“Oh,” Sirius says, slightly dazed and sounding suspiciously like he’d forgotten all about it. He offers Remus his phone, opening a new contact for him to punch the number in, but the gesture is lacking the bravado he’d had moments before.

There’s a split second of hesitation as Remus looks at the blank contact and then he’s making his decision, punching his real number in like it’s second nature. “Go win that bet,” he says, handing the phone back to Sirius, and just like that, the man snaps back into his overly confident self.

“Will do, darlin’,” he says. His voice drops as he stands and brushes a hand across Remus’s shoulder. “I’ll be back with your half after James pays up, just don’t leave before he does.”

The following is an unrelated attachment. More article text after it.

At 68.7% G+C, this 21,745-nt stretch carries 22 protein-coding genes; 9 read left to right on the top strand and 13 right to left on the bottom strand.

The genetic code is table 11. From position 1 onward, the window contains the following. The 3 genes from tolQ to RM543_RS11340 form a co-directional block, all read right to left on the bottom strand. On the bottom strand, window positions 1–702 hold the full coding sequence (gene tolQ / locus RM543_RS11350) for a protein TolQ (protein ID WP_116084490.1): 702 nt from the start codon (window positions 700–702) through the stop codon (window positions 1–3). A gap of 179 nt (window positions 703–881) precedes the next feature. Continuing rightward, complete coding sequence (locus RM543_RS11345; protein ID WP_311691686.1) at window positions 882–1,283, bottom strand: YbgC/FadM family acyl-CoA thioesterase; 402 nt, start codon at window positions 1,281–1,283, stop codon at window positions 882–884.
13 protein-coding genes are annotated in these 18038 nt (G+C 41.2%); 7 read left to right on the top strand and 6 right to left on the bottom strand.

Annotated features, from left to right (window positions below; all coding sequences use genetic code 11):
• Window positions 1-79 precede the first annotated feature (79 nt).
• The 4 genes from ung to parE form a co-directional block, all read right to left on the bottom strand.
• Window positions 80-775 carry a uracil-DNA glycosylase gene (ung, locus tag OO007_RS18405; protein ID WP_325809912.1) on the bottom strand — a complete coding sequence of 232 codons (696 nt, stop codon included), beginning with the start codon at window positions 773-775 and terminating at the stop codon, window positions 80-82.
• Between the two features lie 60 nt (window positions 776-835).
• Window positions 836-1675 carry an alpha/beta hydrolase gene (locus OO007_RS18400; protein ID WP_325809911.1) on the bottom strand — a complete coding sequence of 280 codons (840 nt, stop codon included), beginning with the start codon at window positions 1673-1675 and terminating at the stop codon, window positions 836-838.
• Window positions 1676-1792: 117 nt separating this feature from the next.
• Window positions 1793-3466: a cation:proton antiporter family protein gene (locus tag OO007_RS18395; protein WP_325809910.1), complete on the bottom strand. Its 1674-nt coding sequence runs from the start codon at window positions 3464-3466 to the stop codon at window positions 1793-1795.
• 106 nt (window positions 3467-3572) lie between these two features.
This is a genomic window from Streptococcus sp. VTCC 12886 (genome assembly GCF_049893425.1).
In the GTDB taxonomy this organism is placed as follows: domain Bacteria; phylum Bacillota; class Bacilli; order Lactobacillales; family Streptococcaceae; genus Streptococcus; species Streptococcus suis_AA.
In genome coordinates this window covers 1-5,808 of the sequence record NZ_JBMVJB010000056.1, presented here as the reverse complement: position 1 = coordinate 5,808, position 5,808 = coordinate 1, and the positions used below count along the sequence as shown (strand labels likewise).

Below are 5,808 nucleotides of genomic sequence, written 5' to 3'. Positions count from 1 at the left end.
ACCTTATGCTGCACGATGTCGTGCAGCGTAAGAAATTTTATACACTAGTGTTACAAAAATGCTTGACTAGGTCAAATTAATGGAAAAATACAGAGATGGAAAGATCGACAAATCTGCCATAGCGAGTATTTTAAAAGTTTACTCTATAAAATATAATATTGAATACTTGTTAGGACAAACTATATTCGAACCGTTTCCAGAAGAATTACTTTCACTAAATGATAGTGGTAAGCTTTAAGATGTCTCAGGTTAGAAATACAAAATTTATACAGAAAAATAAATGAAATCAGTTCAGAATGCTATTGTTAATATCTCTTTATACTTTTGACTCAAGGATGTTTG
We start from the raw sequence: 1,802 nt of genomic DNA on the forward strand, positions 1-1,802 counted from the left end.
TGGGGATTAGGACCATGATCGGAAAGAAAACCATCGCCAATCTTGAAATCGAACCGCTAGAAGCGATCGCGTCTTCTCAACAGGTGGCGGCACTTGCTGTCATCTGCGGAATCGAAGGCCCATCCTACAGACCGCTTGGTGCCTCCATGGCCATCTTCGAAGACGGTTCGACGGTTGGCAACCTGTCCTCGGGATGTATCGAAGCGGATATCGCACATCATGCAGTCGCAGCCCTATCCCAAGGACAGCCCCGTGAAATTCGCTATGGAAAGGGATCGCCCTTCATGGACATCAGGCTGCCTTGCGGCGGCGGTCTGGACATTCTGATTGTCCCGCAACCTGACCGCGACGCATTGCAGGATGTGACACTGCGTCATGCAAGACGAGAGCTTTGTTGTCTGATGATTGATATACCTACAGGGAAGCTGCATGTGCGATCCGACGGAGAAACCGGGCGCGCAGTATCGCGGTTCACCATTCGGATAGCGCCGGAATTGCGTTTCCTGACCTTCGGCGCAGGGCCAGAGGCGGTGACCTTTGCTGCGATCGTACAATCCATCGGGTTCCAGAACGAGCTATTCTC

“Making plans for the second date already?” Remus jokes.

“You wish,” Sirius says, shooting a wink over his shoulder as he saunters back to his friends.

The solitude is so much worse after Sirius leaves. Remus is suddenly aware of all the happy couples and loud friend groups around him, tuned into the tinny way the music pumps over the speakers and the high pitched laugh of the girl next to him. It’s kind of depressing, being alone in a crowd like this. The only thing that’s stopping him from leaving is the promise of Sirius’s return, so Remus digs out his phone and starts idly swiping through his newsfeed, wondering how long he’ll be waiting for.

It’s been a while since he’s pulled a con job or even a prank like this, he realizes as he sits there. Remus frowns. Adult responsibility has changed him more than he’d realized. He’s startled out of his thoughts by a voice suddenly whispering in his ear.